It’s hard to be present, busyness can be all encompassing. I hope you get the chance to look up from your work and offer to be of use to someone today.

When is a Conversation not a Conversation?

I had a really interesting, useful and fun afternoon at the second LnDConnect Learning and Development Unconference in London yesterday. Thanks to everyone who helped make it happen. Here are a few of my thoughts on the event, and unconferences in general, I hope they are useful to you.

The Venue Matters

The venue matters, but only in so far as it is clean, warm enough and accessible, and any tech needs you have are met. You can run a good event in a modest venue. Yesterday we were at Park Crescent Conference Centre which pretty much had it all, including decent break time coffee too. If I’m being really picky the Twitterfall was a bit hard to read as it was projected onto a screen quite high up on the wall, but yesterday was a good reminder that venue wise – good enough is perfectly good enough.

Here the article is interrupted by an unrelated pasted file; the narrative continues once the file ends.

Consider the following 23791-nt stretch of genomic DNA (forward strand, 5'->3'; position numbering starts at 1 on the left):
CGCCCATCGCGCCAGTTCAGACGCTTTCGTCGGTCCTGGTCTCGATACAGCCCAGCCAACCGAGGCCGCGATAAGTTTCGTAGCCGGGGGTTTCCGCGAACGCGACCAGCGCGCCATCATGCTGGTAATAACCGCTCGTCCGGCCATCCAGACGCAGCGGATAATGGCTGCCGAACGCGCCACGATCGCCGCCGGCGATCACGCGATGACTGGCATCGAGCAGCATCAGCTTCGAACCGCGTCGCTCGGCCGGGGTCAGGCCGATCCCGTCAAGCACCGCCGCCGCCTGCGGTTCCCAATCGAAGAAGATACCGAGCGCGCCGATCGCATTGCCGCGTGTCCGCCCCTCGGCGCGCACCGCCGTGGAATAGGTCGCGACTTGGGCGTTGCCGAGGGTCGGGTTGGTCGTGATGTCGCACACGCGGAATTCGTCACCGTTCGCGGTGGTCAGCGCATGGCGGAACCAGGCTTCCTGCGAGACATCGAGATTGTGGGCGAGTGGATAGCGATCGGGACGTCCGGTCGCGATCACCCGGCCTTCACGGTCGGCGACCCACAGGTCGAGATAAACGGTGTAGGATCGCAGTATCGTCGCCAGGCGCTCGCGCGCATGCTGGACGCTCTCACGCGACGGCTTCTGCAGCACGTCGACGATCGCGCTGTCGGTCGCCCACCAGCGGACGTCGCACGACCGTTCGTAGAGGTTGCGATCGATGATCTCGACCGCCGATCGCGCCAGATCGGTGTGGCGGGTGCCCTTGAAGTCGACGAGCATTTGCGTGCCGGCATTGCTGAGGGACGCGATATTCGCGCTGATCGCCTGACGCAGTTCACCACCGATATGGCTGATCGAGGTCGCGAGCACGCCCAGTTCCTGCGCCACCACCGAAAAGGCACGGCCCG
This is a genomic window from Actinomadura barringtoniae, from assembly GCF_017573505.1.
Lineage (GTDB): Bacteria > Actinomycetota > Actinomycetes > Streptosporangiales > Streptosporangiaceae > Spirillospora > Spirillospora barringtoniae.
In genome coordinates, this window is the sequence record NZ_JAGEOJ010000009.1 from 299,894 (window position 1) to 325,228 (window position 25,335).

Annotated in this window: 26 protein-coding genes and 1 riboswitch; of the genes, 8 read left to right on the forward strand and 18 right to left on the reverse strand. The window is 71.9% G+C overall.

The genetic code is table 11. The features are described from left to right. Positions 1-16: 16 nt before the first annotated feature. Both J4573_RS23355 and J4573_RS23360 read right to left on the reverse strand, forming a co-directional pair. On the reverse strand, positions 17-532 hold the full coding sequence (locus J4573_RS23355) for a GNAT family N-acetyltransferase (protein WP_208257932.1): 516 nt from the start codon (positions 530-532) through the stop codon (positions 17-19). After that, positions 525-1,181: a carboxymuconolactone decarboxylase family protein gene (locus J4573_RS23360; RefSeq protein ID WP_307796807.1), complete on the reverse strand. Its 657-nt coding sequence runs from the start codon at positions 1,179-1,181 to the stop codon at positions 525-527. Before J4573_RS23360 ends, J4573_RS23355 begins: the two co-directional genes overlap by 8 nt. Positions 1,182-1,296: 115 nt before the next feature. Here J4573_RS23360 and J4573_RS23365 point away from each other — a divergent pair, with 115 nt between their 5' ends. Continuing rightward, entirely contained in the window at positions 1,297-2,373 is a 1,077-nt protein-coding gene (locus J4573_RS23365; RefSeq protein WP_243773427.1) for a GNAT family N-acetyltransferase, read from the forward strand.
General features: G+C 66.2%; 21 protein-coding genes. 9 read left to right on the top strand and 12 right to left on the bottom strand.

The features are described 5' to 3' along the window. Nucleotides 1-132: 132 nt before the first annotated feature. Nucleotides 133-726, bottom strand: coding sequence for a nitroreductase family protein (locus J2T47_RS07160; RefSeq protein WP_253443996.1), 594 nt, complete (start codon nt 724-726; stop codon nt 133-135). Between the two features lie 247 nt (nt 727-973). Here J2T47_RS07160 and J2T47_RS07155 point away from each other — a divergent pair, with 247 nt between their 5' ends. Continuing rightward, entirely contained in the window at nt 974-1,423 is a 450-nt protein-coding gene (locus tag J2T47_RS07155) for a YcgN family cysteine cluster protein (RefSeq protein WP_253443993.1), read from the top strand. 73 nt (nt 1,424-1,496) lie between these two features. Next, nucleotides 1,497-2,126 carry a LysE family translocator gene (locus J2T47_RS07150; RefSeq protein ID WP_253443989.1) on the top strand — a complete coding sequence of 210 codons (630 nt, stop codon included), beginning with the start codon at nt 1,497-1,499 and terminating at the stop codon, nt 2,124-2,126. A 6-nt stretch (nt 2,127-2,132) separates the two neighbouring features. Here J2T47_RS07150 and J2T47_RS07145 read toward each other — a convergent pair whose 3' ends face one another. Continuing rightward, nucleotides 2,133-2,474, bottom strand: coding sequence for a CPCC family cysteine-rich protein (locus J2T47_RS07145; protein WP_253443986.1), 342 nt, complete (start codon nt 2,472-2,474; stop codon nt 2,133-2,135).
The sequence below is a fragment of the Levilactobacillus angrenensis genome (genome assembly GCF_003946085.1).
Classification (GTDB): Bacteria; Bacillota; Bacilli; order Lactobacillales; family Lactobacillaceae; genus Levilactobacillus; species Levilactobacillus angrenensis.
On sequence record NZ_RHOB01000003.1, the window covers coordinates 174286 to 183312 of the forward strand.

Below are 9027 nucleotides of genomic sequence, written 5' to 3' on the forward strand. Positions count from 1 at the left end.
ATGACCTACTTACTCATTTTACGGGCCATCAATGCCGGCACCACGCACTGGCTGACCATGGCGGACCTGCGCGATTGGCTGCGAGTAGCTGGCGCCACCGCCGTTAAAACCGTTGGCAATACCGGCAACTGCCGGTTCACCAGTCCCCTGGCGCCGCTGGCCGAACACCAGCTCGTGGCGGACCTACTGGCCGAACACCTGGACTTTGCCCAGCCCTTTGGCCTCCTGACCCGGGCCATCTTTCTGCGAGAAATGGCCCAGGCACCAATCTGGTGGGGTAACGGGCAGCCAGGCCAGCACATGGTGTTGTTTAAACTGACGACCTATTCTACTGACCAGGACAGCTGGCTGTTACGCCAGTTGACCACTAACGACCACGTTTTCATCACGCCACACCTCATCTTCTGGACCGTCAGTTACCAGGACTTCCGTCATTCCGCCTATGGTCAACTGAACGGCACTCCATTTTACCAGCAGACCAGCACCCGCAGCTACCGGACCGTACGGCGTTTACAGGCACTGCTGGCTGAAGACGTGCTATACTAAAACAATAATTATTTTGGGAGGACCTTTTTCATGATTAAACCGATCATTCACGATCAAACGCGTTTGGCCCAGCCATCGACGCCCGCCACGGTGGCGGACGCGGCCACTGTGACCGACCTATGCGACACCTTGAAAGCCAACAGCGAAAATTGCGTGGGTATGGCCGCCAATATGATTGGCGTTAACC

The People Matter More

It was lovely to catch up with some friends, and get to meet some people I’d only previously got to know on Twitter, and….drum roll please, meet some people who are not currently using social media to connect. I’m not sure how LnDConnect pulled it off – but kudos for attracting a diverse audience, more so than at your typical event.

The Technology is Becoming a Distraction